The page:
The Effect of the UIGEA on Poker in the United States
Please note this article only refers to poker sites NOT licensed in the USA. Licensed poker sites within Delaware, Nevada, Pennsylvania or New Jersey have been exempt from the UIGEA as it now only admits to sports betting legalities.
The Effect of the UIGEA on Poker in the United States
UIGEA: The Unlawful Internet Gambling Enforcement Act (UIGEA) is Title VIII of the Safe Port Act, which was passed into law in 2006 when it was signed by President George Bush. The gist of the law is to prohibit the transfer of funds from US based financial institutions to internet gambling and poker sites. The law excludes certain forms of gambling such as online lotteries, horse racing and fantasy sports.
Some of the prominent politicians who backed the passage of the UIGEA included Jim Leach (former House Banking Committee chairman) and Robert Goodlatte, as well as Bill Frist and Jon Kyl.
Many were outraged that these politicians managed to sneak the UIGEA through on the back of another, unrelated bill, and polls showed that the majority of US citizens believes that they should have the right to choose for themselves whether they gamble online or not.
The final implementation of the UIGEA went through in June, 2010, although very little change was felt from the actual passing of the bill in 2006.
What Did The UIGEA Do To Popular Online Poker Sites?
On the day following the passing of the UIGEA, known as “Black Monday” (October 3rd, 2006), investors wiped $7 billion off the value of online gambling operations who were listed on the London Stock Exchange. It become obvious almost immediately that these operators would be the first to stop accepting players from the United States as they were answerable to their shareholders. Among the groups most affected was Party Gaming, which had, until then, retained a massive portion of the US poker market. Literally overnight, the group had to remove itself from the US industry and invest its efforts in other locations around the world.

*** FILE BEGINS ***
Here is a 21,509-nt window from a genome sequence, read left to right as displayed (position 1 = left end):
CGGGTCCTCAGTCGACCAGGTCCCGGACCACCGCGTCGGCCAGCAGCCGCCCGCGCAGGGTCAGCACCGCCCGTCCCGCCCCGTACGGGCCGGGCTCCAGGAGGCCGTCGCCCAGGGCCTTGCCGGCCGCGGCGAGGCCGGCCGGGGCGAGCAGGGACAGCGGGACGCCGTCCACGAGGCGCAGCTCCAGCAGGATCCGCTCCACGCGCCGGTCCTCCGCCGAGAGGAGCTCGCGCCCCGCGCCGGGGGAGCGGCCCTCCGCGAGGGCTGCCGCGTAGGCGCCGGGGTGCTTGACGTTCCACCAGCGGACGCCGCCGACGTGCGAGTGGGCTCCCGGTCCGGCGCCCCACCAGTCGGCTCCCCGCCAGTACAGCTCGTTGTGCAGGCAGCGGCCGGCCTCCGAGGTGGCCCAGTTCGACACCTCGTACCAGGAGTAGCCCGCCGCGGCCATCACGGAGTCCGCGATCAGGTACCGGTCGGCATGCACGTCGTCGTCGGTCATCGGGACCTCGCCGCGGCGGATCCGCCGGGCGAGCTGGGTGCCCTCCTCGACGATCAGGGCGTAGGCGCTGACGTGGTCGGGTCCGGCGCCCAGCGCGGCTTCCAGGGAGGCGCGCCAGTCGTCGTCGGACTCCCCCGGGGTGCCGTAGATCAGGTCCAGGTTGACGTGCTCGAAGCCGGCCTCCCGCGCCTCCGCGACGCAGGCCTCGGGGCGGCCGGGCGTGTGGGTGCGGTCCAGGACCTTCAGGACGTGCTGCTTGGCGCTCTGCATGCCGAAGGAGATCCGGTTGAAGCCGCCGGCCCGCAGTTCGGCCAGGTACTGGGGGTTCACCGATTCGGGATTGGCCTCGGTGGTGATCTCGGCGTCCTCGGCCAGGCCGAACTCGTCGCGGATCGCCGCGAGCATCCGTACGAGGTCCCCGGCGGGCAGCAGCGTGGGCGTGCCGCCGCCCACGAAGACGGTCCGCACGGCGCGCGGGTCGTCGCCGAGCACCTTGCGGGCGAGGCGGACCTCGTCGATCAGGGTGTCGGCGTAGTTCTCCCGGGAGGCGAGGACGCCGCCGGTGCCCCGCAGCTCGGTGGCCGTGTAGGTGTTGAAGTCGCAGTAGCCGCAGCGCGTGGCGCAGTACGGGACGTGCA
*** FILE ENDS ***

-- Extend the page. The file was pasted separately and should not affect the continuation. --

Other online poker rooms made a decision to stay put and see how the market would react over time. Sites such as Bovada.lv and Betonline.ag continued to serve US players, offering them convenient payment methods and customized tournament schedules. These sites managed to capture a huge part of the market, increasing their revenue and allowing them to increase the prize pools in their tournaments and promotions significantly. The down side for these sites is that now legislation changes are being made, the US government may not take too kindly to online poker operators who blatantly flouted the law while the UIGEA was in effect, and analysts fear that these sites may not be awarded operating licenses in a reformed industry.